Monodeuterated Methane, an Isotopic Tool To Assess Biological Methane Metabolism Rates.

mSphere 2017 Jul-Aug;2(4). Epub 2017 Aug 23.

Division of Geological and Planetary Sciences, California Institute of Technology, Pasadena, California, USA.

Biological methane oxidation is a globally relevant process that mediates the flux of an important greenhouse gas through both aerobic and anaerobic metabolic pathways. However, measuring these metabolic rates presents many obstacles, from logistical barriers to regulatory hurdles and poor precision. Here we present a new approach for investigating microbial methane metabolism based on hydrogen atom dynamics, which is complementary to carbon-focused assessments of methanotrophy. The method uses monodeuterated methane (CHD) as a metabolic substrate, quantifying the aqueous D/H ratio over time using off-axis integrated cavity output spectroscopy. This approach represents a nontoxic, comparatively rapid, and straightforward approach that supplements existing radiotopic and stable carbon isotopic methods; by probing hydrogen atoms, it offers an additional dimension for examining rates and pathways of methane metabolism. We provide direct comparisons between the CHD procedure and the well-established CH radiotracer method for several methanotrophic systems, including type I and II aerobic methanotroph cultures and methane-seep sediment slurries and carbonate rocks under anoxic and oxic incubation conditions. In all applications tested, methane consumption values calculated via the CHD method were directly and consistently proportional to C radiolabel-derived methane oxidation rates. We also employed this method in a nontraditional experimental setup, using flexible, gas-impermeable bags to investigate the role of pressure on seep sediment methane oxidation rates. Results revealed an 80% increase over atmospheric pressure in methanotrophic rates the equivalent of ~900-m water depth, highlighting the importance of this parameter on methane metabolism and exhibiting the flexibility of the newly described method. Microbial methane consumption is a critical component of the global carbon cycle, with wide-ranging implications for climate regulation and hydrocarbon exploitation. Nonetheless, quantifying methane metabolism typically involves logistically challenging methods and/or specialized equipment; these impediments have limited our understanding of methane fluxes and reservoirs in natural systems, making effective management difficult. Here, we offer an easily implementable, precise method using monodeuterated methane (CHD) that advances three specific aims. First, it allows users to directly compare methane consumption rates between different experimental treatments of the same inoculum. Second, by empirically linking the CHD procedure with the well-established C radiocarbon approach, we determine absolute scaling factors that facilitate rate measurements for several aerobic and anaerobic systems of interest. Third, CHD represents a helpful tool in evaluating the relationship between methane activation and full oxidation in methanotrophic metabolisms. The procedural advantages, consistency, and novel research questions enabled by the CHD method should prove useful in a wide range of culture-based and environmental microbial systems to further elucidate methane metabolism dynamics.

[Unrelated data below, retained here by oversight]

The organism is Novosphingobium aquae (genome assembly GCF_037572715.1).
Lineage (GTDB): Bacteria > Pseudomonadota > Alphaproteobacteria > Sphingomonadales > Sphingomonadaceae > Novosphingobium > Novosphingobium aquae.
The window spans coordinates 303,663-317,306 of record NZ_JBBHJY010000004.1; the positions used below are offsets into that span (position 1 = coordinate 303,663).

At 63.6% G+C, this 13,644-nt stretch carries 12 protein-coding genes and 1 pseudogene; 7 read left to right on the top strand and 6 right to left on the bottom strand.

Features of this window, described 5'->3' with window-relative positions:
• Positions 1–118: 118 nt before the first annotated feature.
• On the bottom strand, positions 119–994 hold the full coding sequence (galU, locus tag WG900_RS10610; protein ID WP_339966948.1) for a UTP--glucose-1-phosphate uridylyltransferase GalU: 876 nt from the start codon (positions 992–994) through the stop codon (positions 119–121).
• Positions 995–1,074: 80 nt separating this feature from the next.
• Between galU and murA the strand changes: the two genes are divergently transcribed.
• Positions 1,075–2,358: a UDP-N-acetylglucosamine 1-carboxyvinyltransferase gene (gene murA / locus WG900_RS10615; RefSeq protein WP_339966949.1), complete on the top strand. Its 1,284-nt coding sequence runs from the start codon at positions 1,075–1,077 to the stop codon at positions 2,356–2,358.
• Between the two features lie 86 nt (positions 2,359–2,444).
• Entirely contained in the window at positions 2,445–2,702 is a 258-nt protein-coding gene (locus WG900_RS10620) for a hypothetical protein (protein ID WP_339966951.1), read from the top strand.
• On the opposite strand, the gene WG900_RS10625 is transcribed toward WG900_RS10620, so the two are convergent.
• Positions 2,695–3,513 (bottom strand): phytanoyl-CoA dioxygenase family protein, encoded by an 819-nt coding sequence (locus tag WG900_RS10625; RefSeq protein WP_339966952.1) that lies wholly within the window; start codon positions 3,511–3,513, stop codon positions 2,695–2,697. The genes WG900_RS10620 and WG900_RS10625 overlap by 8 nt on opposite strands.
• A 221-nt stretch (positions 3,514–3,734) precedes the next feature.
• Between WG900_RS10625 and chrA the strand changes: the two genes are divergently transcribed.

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Source
http://dx.doi.org/10.1128/mSphereDirect.00309-17DOI Listing
http://www.ncbi.nlm.nih.gov/pmc/articles/PMC5566838PMC
August 2017
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